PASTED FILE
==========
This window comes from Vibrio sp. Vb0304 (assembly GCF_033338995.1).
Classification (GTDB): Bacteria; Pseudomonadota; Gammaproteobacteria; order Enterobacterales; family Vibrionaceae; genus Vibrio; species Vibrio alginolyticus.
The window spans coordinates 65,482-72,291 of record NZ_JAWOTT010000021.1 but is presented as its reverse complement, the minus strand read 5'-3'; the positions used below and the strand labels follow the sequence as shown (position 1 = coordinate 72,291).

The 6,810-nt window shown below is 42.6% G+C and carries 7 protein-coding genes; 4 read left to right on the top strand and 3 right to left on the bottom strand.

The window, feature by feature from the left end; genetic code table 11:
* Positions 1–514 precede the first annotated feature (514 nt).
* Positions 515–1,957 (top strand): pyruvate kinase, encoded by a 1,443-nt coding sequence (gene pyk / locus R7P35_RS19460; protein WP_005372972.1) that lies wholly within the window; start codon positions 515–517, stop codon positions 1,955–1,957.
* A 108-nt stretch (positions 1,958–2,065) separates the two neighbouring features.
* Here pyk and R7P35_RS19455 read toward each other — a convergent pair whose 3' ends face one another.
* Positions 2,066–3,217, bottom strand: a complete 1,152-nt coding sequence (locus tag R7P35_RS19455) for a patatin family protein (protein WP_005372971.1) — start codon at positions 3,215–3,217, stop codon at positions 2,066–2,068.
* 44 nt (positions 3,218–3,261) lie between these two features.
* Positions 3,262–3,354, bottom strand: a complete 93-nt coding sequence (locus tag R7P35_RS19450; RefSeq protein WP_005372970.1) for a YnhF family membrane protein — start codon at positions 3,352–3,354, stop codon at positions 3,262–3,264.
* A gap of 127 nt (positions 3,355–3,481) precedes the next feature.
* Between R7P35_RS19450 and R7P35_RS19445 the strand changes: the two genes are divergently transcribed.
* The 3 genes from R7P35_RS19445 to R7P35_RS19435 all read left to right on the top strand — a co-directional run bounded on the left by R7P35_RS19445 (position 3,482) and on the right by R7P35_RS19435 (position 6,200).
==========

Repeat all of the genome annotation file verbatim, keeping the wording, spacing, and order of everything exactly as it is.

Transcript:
This window comes from Vibrio sp. Vb0304 (assembly GCF_033338995.1).
Classification (GTDB): Bacteria; Pseudomonadota; Gammaproteobacteria; order Enterobacterales; family Vibrionaceae; genus Vibrio; species Vibrio alginolyticus.
The window spans coordinates 65,482-72,291 of record NZ_JAWOTT010000021.1 but is presented as its reverse complement, the minus strand read 5'-3'; the positions used below and the strand labels follow the sequence as shown (position 1 = coordinate 72,291).

The 6,810-nt window shown below is 42.6% G+C and carries 7 protein-coding genes; 4 read left to right on the top strand and 3 right to left on the bottom strand.

The window, feature by feature from the left end; genetic code table 11:
* Positions 1–514 precede the first annotated feature (514 nt).
* Positions 515–1,957 (top strand): pyruvate kinase, encoded by a 1,443-nt coding sequence (gene pyk / locus R7P35_RS19460; protein WP_005372972.1) that lies wholly within the window; start codon positions 515–517, stop codon positions 1,955–1,957.
* A 108-nt stretch (positions 1,958–2,065) separates the two neighbouring features.
* Here pyk and R7P35_RS19455 read toward each other — a convergent pair whose 3' ends face one another.
* Positions 2,066–3,217, bottom strand: a complete 1,152-nt coding sequence (locus tag R7P35_RS19455) for a patatin family protein (protein WP_005372971.1) — start codon at positions 3,215–3,217, stop codon at positions 2,066–2,068.
* 44 nt (positions 3,218–3,261) lie between these two features.
* Positions 3,262–3,354, bottom strand: a complete 93-nt coding sequence (locus tag R7P35_RS19450; RefSeq protein WP_005372970.1) for a YnhF family membrane protein — start codon at positions 3,352–3,354, stop codon at positions 3,262–3,264.
* A gap of 127 nt (positions 3,355–3,481) precedes the next feature.
* Between R7P35_RS19450 and R7P35_RS19445 the strand changes: the two genes are divergently transcribed.
* The 3 genes from R7P35_RS19445 to R7P35_RS19435 all read left to right on the top strand — a co-directional run bounded on the left by R7P35_RS19445 (position 3,482) and on the right by R7P35_RS19435 (position 6,200).